The International Monetary Fund no longer plans to ask the U.S. Supreme Court to review Argentina's case in its decade-old legal battle with holdout creditors due to a lack of support from the U.S. government, the IMF said on Tuesday.
IMF Managing Director Christine Lagarde had planned to recommend that the IMF board approve a friend-of-court brief in support of the case by the end of this week, but decided not to. The brief would have been the first the IMF filed with the highest court in the United States.
The Washington-based global lender, has said it was worried a ruling against Argentina would make it more difficult for other countries to restructure their debt and put financial calamity behind them.
The board discussed Lagarde's recommendation on Tuesday. But the United States, the IMF largest and most influential member, no longer supported the Fund's planned filing to the Supreme Court, known as an amicus curiae brief.
The United States said it too was concerned a ruling in favour of holdouts could make sovereign debt restructurings less predictable and orderly, and had serious concerns about lower court decisions.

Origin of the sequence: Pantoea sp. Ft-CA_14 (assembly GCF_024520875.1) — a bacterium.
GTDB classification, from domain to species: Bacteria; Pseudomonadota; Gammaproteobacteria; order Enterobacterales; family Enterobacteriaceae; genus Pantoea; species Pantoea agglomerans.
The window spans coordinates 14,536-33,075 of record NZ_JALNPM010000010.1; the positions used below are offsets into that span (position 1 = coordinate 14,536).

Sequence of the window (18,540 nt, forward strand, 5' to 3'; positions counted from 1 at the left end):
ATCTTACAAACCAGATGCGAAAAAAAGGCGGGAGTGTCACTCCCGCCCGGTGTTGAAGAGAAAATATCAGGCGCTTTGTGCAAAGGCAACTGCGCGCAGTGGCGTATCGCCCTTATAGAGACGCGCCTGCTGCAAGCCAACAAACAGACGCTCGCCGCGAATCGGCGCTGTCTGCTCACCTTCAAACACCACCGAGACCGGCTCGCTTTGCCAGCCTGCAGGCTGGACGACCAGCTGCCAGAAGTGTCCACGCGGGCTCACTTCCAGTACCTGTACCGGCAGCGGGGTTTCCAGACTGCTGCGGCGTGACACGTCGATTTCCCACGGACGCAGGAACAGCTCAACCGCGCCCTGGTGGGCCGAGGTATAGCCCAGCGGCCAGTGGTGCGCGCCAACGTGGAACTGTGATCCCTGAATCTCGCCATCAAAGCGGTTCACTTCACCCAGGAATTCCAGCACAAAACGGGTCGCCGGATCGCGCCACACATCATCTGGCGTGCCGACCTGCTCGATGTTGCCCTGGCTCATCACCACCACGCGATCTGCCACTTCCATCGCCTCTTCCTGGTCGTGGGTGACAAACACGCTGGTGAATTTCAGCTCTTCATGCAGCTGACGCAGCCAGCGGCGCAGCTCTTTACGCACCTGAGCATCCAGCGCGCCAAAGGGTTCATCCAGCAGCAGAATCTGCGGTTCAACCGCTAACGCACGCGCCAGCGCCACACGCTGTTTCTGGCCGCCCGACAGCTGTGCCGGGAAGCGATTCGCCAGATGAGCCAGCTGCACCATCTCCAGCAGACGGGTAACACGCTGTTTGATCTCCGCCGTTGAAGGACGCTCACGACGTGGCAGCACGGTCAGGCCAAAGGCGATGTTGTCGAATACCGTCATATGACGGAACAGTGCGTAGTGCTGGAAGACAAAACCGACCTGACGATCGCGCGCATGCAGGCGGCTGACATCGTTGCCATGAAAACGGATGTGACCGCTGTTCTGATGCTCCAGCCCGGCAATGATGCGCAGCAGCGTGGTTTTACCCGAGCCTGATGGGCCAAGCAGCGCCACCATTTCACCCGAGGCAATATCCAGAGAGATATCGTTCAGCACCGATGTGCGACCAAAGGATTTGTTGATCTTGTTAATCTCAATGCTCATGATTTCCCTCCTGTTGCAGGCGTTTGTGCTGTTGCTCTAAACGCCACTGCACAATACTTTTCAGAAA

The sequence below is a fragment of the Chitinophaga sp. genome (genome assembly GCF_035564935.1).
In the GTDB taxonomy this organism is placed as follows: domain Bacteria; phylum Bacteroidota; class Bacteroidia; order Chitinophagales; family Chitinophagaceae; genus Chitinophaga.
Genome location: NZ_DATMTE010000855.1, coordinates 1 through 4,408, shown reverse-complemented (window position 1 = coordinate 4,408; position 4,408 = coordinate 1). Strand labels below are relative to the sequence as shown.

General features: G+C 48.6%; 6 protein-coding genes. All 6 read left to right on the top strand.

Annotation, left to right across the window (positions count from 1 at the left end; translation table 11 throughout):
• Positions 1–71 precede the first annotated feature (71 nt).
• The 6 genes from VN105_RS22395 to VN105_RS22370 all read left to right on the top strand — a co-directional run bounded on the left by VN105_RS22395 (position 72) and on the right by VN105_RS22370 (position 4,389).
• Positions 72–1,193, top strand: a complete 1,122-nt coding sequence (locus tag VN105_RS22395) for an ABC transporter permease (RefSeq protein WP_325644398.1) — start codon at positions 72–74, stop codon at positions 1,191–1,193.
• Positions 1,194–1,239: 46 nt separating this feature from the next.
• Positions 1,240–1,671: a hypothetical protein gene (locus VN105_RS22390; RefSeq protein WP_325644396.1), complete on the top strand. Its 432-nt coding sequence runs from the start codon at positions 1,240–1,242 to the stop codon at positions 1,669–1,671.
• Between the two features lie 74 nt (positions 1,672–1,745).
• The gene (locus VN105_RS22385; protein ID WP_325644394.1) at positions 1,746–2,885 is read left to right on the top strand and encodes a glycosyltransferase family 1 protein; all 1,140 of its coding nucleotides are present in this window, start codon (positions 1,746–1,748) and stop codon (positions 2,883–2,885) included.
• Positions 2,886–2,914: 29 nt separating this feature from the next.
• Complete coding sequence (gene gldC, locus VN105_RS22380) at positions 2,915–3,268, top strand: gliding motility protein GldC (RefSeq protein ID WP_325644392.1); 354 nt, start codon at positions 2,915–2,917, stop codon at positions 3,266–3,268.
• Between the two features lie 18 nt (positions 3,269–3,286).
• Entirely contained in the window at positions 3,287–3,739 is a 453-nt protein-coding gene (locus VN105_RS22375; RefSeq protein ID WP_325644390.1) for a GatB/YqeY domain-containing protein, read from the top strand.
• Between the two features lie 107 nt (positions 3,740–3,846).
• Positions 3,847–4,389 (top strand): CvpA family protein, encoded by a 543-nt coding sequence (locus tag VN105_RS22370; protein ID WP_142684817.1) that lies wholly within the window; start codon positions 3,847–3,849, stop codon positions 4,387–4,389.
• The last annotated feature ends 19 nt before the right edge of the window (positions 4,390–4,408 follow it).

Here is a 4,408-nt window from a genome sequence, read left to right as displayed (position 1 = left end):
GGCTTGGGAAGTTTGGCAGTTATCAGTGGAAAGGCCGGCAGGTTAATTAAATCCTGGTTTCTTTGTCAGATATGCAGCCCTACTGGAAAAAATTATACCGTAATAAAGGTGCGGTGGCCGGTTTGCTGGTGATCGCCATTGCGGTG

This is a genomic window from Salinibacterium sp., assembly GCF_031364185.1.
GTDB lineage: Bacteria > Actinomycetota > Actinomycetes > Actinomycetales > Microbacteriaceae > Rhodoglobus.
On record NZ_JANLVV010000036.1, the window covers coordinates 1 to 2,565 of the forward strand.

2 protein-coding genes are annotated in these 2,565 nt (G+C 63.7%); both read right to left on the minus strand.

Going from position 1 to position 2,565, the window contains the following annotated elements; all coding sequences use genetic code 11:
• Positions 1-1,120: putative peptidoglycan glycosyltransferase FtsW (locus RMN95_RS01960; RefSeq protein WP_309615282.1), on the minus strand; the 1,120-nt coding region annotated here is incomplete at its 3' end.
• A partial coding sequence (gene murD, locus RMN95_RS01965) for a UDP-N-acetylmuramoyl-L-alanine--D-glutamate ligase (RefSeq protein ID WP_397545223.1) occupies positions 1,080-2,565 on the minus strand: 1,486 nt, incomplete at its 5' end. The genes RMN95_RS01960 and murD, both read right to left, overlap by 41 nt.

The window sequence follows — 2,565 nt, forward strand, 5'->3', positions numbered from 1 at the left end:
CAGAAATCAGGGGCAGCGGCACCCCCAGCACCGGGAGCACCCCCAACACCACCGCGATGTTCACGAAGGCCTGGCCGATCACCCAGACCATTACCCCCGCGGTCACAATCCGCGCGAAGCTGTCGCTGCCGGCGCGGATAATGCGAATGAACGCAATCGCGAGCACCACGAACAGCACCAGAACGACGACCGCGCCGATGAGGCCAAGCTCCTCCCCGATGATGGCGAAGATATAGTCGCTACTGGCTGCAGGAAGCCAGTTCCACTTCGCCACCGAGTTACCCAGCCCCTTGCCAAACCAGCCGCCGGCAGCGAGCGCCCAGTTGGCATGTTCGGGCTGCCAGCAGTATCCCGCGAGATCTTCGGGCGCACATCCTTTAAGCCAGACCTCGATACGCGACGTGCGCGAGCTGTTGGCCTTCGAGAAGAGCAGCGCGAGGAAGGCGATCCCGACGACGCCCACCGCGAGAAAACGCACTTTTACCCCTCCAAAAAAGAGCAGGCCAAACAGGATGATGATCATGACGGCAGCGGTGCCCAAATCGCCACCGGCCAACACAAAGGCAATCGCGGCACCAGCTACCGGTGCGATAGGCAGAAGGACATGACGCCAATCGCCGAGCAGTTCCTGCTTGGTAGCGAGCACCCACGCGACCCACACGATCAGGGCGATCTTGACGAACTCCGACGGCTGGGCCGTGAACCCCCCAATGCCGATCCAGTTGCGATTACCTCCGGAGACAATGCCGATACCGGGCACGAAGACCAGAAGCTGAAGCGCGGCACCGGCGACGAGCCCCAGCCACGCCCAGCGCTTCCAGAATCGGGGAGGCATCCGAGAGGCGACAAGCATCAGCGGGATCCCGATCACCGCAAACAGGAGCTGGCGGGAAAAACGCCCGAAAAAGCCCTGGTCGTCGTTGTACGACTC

But the United States did not believe it was the right time to file a brief in support of the case, while litigation was still pending in lower courts, an official at the U.S. Treasury said.
The Managing Director's recommendation was premised on U.S. support, as it would not be appropriate for the IMF to file this brief without that support, an IMF spokesman said.
The Fund remains deeply concerned about the broad systemic implications that the lower court decision could have for the debt restructuring process in general”.
A Fund official said it would have been inappropriate to file a brief on behalf of Argentina in a U.S. court without the support of the U.S. government, as it could pitch the IMF into a dispute between two of its members and violate its neutrality as an international organization.
The U.S. government had filed prior briefs to lower courts agreeing with the IMF sentiments. But the United States on Friday said it will not file a brief asking the Supreme Court to review the case.
The U.S. Justice Department almost never files friend-of-the-court briefs before the Supreme Court has decided to hear a case, unless the justices ask it to.
The United States will continue to consider whether and when to participate in this litigation, the U.S. Treasury official said in an email.
This includes a possible opportunity for the United States to express its views if the Supreme Court invites the United States to do so.”
The Supreme Court is on its summer break and won't decide whether to hear the Argentina case until the fall. The Supreme Court decides to hear less than 1% of the thousands of petitions that are filed each year. But some investors believed the IMF participation could have increased the chances the case is reviewed.